SINGAPORE — An external fencing coach who was teaching the Raffles Institution fencing team allegedly threw a mobile phone in the direction of a male student who was “disobedient”. The phone hit the student’s forehead, which bled, and the coach has been charged in court for causing hurt by committing a rash act.
The incident was reported by Lianhe Wanbao, and occurred on the afternoon of February 20 of this year at Raffles Institution (RI).
Tan Shi Han, an external coach who was coaching the RI fencing team, was in the middle of a training session with students on the school’s fencing team.
In the middle of the lesson, 26-year-old Tan reportedly threw a mobile phone in the direction of a male student out of anger because of the student’s “disobedience”, and she apparently wanted to “teach him a lesson”.
The phone, which was aimed in the student’s direction, hit the student’s face and cut him on the forehead.
The cut, which was Y-shaped and measured 1.5 centimetres, was located between the student’s eyebrows and nose bridge and caused his forehead to bleed copiously.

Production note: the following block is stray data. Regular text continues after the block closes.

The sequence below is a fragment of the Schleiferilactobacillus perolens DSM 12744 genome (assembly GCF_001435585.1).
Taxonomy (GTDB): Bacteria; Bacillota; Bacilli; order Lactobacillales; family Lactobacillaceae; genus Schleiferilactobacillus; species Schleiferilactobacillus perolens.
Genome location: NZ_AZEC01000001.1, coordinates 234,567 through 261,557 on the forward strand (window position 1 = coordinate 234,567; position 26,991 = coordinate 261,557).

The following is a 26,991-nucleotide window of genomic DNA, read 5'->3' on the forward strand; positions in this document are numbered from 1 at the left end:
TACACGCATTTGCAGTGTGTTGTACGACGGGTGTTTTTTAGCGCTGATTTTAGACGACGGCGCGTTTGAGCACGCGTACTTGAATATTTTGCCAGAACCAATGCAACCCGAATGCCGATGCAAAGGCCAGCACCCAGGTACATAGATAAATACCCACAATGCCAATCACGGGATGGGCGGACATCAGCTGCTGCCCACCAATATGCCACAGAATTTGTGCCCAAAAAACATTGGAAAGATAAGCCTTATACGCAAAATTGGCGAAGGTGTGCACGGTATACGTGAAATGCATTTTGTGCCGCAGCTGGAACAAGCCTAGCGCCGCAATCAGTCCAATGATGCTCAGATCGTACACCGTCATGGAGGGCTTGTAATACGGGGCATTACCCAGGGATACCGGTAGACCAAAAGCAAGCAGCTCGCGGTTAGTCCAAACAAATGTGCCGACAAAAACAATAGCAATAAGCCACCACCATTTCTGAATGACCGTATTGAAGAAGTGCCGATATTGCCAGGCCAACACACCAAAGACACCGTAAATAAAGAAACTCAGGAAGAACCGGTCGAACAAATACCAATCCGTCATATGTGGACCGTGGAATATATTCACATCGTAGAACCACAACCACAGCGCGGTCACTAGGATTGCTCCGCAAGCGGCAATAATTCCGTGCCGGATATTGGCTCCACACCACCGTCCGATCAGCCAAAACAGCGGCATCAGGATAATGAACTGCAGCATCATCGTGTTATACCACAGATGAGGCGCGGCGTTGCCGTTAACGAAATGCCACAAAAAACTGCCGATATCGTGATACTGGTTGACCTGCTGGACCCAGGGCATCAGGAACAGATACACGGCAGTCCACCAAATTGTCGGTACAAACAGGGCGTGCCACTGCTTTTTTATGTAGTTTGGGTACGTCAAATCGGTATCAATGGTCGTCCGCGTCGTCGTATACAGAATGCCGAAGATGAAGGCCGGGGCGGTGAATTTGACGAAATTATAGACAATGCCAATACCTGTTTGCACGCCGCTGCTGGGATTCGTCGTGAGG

Tan insisted that she did not intend for the phone to hit the student, and she allegedly tried to help stop the bleeding as soon as the incident occurred.
Upon hearing about the incident and injury, the student’s family filed a report with the police against Tan.
Tan’s fencing club, Blade Club, suspended her from coaching duties when they found out about what happened. Wanbao reported that Tan has also since resigned from her coaching position.
“We are devoted to providing services with the highest standard of professionalism. This applies not only for sporting and training excellence, but we also want to ensure that our students’ welfare and safety is guaranteed,” said a Blade Club spokesperson.
According to Wanbao, Tan’s parents commented on the incident, saying that they do not believe their daughter wanted or planned to cause harm to the student.
Tan’s mother said that she believed that her daughter did not have any ill intentions.
They also spoke about her personality. Her father insisted that despite being stubborn, Tan was not the type to give in to violence.
He said that because of the perfectionist way that Tan viewed her sport, it was possible that she lost control of her emotions during the training session.
Tan’s actions, if she is found guilty of causing hurt by a rash act, may cause her to receive a punishment of jail time of up to a year, or a fine of up to S$5000, or both.
Tan’s sentencing will be happening in court at a later date. -/TISG
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